DEVELOPMENT OF ALGINATE NANOSPHERES AS A PROTEIN DELIVERY DEVICE FOR CARTILAGE TISSUE ENGINEERING
Yasmin, Farhana 1990-
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Delivery of bioactive proteins is a valuable strategy in cartilage tissue engineering (CTE) because of their ability to regulate the gene expression and extracellular matrix (ECM) production of engineered cartilage. This, however, has been challenged by the nature of bioactive proteins including their instability, poor tissue penetration ability, short half-life and a relatively high price. Development of nanospheres as a protein delivery device should solve these issues by promoting the temporal and spatial presentation of such bioactive proteins in a defined target for the enhanced half-life time and effectiveness. Among various polymer-based micro/nanospheres, alginate micro/nanospheres have been widely used as a protein delivery device because of their mild and easy protein encapsulation process, inert nature, non-toxicity and biocompatibility. However, one of the major limitations of using alginate as a protein delivery device is its high initial burst release due to its high porosity and instability if exposed in a higher pH release media. To address these issues, this study aimed to develop the protein loaded alginate nanospheres as a delivery device with a reduced initial burst release. The hypothesis was, “Increasing the alginate concentration, cross-linking time or drying time reduces the initial burst release independently of associated changes to the size and number of nanospheres.” Bovine Serum Albumin (BSA) was used as a model protein in this study to evaluate the performance of alginate nanospheres as a protein delivery device, while protein loaded alginate nanospheres were prepared via a combination of water-in-oil emulsification and external gelation method. The process parameters tested to reduce the initial burst release include, alginate concentration, cross-linking time and drying time. The effects of these process parameters on the nanosphere size and distribution pattern, relative number of microspheres, initial burst release, protein release kinetics and encapsulation efficiency (EE%) were investigated. Also, if the change in size and relative number of nanospheres by varying these process parameters affected the initial burst release was investigated. It has been illustrated that by properly increasing the alginate concentration, cross-linking time and drying time it was possible to reduce initial burst release by 13%, and among various process parameters only the alginate concentration showed a significant effect on the initial burst release, when considered alone. Also, it was confirmed that during determination of the effect of various process parameters the relative number of nanospheres significantly affected the initial burst release. Taken together, this study demonstrates that regulating various process parameters is a mean to reduce initial burst release of alginate nanospheres, urging more studies on alginate nanospheres for their potential application in CTE.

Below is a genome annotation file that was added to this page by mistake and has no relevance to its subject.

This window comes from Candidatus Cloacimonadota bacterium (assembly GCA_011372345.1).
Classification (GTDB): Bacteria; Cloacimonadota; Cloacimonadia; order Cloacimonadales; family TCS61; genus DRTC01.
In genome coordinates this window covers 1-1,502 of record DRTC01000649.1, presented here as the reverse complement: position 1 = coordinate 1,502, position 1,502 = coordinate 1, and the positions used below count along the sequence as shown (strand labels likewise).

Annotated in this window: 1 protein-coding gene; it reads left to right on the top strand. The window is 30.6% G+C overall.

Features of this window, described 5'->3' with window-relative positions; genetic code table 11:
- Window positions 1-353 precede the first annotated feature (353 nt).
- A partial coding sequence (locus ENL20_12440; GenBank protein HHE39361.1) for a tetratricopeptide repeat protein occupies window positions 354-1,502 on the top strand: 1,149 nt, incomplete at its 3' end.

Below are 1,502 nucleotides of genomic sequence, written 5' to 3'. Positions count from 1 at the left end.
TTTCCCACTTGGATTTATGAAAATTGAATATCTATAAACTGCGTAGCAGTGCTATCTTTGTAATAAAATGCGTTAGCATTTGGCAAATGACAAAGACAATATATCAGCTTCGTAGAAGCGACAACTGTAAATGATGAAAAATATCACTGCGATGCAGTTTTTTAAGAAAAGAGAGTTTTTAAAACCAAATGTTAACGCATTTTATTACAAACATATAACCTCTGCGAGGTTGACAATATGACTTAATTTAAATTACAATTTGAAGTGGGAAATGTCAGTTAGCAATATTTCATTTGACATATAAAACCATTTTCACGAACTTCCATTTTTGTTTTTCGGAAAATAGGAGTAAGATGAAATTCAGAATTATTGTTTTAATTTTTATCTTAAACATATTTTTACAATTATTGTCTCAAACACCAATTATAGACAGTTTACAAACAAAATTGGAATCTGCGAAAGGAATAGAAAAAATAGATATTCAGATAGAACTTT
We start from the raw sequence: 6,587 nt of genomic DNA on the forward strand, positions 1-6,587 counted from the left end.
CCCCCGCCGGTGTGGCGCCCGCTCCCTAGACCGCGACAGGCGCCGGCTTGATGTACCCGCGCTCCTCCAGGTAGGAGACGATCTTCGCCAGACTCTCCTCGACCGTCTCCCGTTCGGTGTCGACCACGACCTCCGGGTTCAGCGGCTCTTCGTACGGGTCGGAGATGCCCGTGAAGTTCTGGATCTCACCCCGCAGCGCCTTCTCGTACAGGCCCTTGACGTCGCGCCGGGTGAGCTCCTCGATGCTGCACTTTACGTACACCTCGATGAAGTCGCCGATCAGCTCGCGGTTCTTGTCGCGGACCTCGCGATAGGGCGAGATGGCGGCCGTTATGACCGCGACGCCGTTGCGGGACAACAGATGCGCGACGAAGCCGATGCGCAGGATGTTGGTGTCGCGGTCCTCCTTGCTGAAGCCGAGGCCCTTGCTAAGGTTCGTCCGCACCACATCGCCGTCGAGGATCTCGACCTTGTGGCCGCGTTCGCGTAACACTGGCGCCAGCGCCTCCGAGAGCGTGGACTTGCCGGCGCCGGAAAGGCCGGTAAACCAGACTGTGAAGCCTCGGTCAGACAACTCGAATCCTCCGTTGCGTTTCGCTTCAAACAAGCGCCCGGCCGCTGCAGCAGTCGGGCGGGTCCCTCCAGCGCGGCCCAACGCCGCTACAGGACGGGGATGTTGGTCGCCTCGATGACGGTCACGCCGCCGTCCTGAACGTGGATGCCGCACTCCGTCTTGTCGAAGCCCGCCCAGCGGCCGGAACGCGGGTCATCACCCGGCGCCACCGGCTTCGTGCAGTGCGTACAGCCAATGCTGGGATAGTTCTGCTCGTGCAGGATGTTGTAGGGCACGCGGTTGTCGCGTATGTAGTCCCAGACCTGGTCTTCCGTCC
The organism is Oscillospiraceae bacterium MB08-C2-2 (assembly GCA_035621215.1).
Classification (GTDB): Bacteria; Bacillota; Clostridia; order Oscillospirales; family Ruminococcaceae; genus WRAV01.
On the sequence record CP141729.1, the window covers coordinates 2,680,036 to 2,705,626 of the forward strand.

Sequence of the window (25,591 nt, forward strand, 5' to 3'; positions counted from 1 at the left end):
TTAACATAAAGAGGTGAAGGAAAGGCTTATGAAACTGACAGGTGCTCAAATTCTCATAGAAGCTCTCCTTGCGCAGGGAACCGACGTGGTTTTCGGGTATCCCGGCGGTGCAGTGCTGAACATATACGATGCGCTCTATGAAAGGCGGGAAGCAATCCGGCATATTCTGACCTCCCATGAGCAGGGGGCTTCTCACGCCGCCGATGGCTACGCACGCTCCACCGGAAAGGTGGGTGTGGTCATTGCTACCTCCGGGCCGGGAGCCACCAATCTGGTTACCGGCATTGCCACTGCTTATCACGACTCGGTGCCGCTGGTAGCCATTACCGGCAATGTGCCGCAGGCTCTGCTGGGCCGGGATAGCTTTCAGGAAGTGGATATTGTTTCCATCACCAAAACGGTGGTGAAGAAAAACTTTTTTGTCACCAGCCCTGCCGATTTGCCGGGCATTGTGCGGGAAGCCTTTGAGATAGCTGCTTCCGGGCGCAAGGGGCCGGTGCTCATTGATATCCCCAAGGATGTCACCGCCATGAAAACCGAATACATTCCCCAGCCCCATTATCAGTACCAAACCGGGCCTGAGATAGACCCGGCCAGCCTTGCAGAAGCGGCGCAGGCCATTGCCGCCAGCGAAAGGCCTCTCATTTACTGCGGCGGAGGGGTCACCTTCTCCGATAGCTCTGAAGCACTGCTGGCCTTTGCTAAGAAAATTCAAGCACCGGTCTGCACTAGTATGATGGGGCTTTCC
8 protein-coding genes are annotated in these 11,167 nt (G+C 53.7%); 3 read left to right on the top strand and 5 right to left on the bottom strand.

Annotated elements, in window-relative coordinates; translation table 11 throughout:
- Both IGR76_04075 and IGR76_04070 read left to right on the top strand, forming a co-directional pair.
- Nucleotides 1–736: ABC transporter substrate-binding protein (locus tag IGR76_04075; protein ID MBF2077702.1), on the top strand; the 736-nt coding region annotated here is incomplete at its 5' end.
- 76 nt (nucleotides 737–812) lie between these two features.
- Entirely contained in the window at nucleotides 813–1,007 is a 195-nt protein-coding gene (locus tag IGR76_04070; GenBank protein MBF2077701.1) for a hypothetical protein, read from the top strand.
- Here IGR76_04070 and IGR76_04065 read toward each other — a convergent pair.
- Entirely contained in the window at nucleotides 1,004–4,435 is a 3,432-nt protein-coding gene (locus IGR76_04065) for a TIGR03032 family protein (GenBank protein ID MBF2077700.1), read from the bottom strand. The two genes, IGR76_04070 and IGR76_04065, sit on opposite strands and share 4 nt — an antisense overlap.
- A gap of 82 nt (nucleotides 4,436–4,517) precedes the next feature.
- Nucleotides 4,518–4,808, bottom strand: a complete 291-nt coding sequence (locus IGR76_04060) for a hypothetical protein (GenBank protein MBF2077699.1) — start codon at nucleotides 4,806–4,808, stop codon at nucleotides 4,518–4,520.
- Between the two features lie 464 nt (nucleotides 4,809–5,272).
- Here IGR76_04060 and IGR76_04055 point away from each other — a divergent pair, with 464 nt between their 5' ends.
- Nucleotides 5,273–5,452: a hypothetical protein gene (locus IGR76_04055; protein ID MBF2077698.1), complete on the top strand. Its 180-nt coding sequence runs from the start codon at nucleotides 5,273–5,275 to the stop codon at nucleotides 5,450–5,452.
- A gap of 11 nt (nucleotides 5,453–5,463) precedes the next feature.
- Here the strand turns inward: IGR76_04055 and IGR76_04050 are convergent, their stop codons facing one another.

DegreeMaster of Science (M.Sc.)
SupervisorChen, Daniel; Eames, Brian
CommitteeZhu, Ning; Boughner, Julia; Wasan, Ellen
Copyright DateNovember 2018